A visit to the salon was once all about possibility. Starting when I was a teenager, getting my hair cut meant feeling like a whole new person, whether it was getting my first blow-out or snipping off my long hair into a pixie cut.
But as I got older, some not-so-great things also came into focus. The possibilities began to fade as hairstylists repeatedly reminded me about the limitations of my curly locks. You can't cut your hair too short when it's so curly. A bob won't work for you. Your hair is too thick for [fill in the blank]. I was constantly being told what I couldn't do.
Then there was the money. The cost of the haircut, no matter how much of a bargain, always increased and became even more expensive with the requisite tipping. A tip for the hairstylist, of course. And the hair washer. Since I frequently washed my hair before visiting the salon, I was more than a little resentful at having to tip someone for doing it all over again when it was still wet. Ugh!
There was also the inevitable high and low of it all. I'm sure you all know that almost orgasmic pleasure at how you initially look after being whirled around in your chair to face the mirror. My God, those shiny straight locks, that perfectly mussed pixie! The day of a haircut, I turned the world on with my hair. Compliments abounded, co-workers who previously failed to acknowledge my existence were all of a sudden giving me meaningful looks. Everything was going my way until …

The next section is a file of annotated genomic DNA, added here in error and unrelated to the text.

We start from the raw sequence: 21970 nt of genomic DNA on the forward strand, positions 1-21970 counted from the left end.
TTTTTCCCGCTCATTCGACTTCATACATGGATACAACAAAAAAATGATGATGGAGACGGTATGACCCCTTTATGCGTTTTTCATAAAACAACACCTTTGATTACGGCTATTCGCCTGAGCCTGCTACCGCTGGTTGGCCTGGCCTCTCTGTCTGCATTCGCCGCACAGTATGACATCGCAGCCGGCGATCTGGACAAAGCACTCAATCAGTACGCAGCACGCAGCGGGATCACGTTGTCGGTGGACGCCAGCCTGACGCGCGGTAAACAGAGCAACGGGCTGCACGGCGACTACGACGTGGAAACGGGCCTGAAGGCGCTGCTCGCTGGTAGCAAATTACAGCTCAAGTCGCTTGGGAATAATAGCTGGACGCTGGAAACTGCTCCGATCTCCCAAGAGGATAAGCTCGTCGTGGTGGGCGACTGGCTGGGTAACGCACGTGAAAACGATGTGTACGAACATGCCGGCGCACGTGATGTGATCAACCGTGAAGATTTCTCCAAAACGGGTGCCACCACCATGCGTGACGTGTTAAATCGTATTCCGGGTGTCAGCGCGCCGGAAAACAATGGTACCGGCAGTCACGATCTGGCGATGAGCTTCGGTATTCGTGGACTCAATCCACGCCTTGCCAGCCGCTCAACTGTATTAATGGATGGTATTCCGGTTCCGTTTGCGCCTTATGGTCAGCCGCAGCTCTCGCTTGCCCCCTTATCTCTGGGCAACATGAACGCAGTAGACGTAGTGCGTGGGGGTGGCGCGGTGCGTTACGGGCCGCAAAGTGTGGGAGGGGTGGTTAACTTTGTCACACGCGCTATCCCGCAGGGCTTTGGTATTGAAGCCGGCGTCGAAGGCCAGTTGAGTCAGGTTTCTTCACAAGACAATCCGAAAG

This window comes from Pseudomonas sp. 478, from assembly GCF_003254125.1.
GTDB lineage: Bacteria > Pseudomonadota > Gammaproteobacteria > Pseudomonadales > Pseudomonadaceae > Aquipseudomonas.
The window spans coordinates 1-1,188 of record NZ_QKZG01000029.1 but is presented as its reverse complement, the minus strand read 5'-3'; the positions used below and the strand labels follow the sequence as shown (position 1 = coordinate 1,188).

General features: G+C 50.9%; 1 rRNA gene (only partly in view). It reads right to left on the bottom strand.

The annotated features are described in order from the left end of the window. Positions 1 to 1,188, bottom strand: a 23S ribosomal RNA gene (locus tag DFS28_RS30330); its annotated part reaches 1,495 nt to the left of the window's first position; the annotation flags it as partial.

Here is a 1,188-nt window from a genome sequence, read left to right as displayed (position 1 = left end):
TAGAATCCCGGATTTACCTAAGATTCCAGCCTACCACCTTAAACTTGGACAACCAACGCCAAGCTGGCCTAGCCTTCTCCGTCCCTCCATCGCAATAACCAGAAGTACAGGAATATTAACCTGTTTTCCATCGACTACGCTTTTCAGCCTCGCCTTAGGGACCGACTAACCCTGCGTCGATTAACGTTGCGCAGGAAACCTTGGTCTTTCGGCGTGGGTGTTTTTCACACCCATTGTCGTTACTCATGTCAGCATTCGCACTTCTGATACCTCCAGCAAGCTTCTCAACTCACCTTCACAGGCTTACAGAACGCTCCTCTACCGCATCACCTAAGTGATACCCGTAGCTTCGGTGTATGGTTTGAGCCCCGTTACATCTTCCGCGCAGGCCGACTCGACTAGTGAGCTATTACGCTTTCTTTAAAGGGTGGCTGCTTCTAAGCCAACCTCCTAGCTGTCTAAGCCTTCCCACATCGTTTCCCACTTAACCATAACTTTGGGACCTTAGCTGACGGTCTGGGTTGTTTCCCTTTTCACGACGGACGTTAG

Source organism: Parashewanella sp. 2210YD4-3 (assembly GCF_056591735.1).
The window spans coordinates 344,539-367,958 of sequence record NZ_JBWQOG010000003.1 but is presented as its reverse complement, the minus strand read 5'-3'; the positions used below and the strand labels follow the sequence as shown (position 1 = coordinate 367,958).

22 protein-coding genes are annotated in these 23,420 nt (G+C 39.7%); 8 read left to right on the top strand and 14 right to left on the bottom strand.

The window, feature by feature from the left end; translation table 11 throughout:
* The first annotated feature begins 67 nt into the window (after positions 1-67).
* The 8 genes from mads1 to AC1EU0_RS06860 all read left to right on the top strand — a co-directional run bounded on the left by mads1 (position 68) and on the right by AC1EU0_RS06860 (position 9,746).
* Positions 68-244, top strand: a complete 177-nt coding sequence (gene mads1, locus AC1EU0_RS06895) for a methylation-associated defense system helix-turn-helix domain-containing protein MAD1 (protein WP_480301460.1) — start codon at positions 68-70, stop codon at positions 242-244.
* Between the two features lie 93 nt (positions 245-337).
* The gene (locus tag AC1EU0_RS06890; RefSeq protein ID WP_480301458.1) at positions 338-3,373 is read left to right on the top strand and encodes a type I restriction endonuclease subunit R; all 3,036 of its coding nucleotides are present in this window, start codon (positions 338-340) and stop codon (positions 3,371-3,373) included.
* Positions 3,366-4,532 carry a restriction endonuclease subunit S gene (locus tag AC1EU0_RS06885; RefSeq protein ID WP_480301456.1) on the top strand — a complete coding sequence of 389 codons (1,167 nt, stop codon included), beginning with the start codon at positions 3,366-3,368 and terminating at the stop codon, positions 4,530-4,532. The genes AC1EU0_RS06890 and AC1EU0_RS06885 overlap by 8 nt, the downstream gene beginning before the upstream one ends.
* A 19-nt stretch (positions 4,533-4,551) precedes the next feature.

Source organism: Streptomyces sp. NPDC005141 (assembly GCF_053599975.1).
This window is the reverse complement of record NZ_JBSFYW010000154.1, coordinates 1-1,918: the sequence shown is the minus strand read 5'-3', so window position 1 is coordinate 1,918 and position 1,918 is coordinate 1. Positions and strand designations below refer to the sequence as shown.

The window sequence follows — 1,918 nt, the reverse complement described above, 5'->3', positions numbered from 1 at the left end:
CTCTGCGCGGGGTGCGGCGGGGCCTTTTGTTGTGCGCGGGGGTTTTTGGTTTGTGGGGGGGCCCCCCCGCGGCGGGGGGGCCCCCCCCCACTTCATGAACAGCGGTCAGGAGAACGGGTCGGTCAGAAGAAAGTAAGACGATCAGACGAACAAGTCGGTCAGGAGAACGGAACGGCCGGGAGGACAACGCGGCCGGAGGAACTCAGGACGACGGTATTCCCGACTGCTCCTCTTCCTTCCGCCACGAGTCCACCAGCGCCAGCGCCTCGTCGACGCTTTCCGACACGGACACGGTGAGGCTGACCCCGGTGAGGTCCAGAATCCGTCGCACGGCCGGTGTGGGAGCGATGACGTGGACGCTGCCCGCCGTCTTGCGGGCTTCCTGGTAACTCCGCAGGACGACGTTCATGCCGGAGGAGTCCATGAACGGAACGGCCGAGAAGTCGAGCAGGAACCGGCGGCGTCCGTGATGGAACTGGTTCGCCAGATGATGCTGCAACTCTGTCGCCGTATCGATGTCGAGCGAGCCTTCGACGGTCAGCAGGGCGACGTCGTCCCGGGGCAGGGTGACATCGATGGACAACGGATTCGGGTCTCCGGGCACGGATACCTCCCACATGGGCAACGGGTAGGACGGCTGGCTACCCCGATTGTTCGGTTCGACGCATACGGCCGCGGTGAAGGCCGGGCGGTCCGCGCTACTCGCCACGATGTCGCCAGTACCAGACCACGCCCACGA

… that first post-salon shampoo. After that, I couldn't recapture the magic, even with the fruit-scented molding/sculpting/finishing hair paste I had purchased at the urging of the stylist. (Speaking of money! Ka-ching!) My hair just never looked as good as it did on that first day, and the letdown was crushing.
And then one day, in my late 20s, I needed a trim and just decided to do it myself. I used a pair of plain old sewing scissors and trimmed it—no muss, no fuss. And guess what? It looked fine! It really did. Sure, the ecstasy of being professionally styled wasn't there, but neither was the agony.
Of course, there were missteps, most notably on my wedding day. I needed to touch up my pixie cut, which I usually did in front of the bathroom mirror, but our apartment was crammed with visiting family and the bathroom was occupied. Buzz clippers in hand, I crouched in front of the bedroom mirror, trying to get a good angle for a trim. The light wasn't all that good and I hadn't put my contacts in. I really needed to get into that bathroom!
When I put my glasses back on, I saw a large mound of hair on the floor. Upon not-even-that-close inspection, I realized I had completely eliminated some patches of hair on one side of my head, leaving pale white areas of scalp visible. I was half pixie, half jarhead. For some reason, I didn't panic (much). I grabbed a stick of black eyeliner and used it to fill in the blanks while adding a slightly curled point in front of my ear. Then I repeated as needed in the subsequent weeks until the hair grew back in. A trust had been born.
Twenty years later, I've become my own master stylist, snipping my hair into bobs and curly pixies and punk cuts. My secret? Not aiming for perfection. My hair is a work in progress and an errant curl here, a whimsical strand there is all part of the charm. Plus, appointments are always available and I don't have to tip.